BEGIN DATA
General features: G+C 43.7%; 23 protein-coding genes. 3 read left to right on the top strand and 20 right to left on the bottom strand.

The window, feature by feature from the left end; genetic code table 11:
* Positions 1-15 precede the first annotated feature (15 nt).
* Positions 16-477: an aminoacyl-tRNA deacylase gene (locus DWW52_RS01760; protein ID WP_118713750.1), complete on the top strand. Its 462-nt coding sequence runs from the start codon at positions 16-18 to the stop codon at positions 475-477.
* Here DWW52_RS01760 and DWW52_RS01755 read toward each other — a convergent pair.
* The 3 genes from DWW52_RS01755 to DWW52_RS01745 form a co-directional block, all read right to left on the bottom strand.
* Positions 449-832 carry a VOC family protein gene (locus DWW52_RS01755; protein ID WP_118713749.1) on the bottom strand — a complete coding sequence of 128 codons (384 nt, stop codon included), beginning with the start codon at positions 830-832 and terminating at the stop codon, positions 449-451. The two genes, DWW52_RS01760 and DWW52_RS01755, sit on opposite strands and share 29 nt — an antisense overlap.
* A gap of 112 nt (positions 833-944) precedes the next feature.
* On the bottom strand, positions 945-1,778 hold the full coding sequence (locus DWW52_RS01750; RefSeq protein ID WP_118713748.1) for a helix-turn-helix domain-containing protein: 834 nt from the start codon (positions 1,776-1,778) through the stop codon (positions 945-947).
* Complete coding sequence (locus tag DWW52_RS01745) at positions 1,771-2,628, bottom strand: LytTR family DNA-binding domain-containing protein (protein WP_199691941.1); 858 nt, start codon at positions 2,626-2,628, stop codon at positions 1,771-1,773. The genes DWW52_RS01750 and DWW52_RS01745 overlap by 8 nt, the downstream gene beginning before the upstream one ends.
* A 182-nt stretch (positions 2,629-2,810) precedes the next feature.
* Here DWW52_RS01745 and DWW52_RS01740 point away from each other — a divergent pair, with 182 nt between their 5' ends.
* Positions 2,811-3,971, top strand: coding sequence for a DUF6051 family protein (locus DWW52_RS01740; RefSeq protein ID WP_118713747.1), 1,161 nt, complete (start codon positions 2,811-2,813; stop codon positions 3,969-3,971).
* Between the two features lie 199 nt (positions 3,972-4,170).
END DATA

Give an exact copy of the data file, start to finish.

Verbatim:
General features: G+C 43.7%; 23 protein-coding genes. 3 read left to right on the top strand and 20 right to left on the bottom strand.

The window, feature by feature from the left end; genetic code table 11:
* Positions 1-15 precede the first annotated feature (15 nt).
* Positions 16-477: an aminoacyl-tRNA deacylase gene (locus DWW52_RS01760; protein ID WP_118713750.1), complete on the top strand. Its 462-nt coding sequence runs from the start codon at positions 16-18 to the stop codon at positions 475-477.
* Here DWW52_RS01760 and DWW52_RS01755 read toward each other — a convergent pair.
* The 3 genes from DWW52_RS01755 to DWW52_RS01745 form a co-directional block, all read right to left on the bottom strand.
* Positions 449-832 carry a VOC family protein gene (locus DWW52_RS01755; protein ID WP_118713749.1) on the bottom strand — a complete coding sequence of 128 codons (384 nt, stop codon included), beginning with the start codon at positions 830-832 and terminating at the stop codon, positions 449-451. The two genes, DWW52_RS01760 and DWW52_RS01755, sit on opposite strands and share 29 nt — an antisense overlap.
* A gap of 112 nt (positions 833-944) precedes the next feature.
* On the bottom strand, positions 945-1,778 hold the full coding sequence (locus DWW52_RS01750; RefSeq protein ID WP_118713748.1) for a helix-turn-helix domain-containing protein: 834 nt from the start codon (positions 1,776-1,778) through the stop codon (positions 945-947).
* Complete coding sequence (locus tag DWW52_RS01745) at positions 1,771-2,628, bottom strand: LytTR family DNA-binding domain-containing protein (protein WP_199691941.1); 858 nt, start codon at positions 2,626-2,628, stop codon at positions 1,771-1,773. The genes DWW52_RS01750 and DWW52_RS01745 overlap by 8 nt, the downstream gene beginning before the upstream one ends.
* A 182-nt stretch (positions 2,629-2,810) precedes the next feature.
* Here DWW52_RS01745 and DWW52_RS01740 point away from each other — a divergent pair, with 182 nt between their 5' ends.
* Positions 2,811-3,971, top strand: coding sequence for a DUF6051 family protein (locus DWW52_RS01740; RefSeq protein ID WP_118713747.1), 1,161 nt, complete (start codon positions 2,811-2,813; stop codon positions 3,969-3,971).
* Between the two features lie 199 nt (positions 3,972-4,170).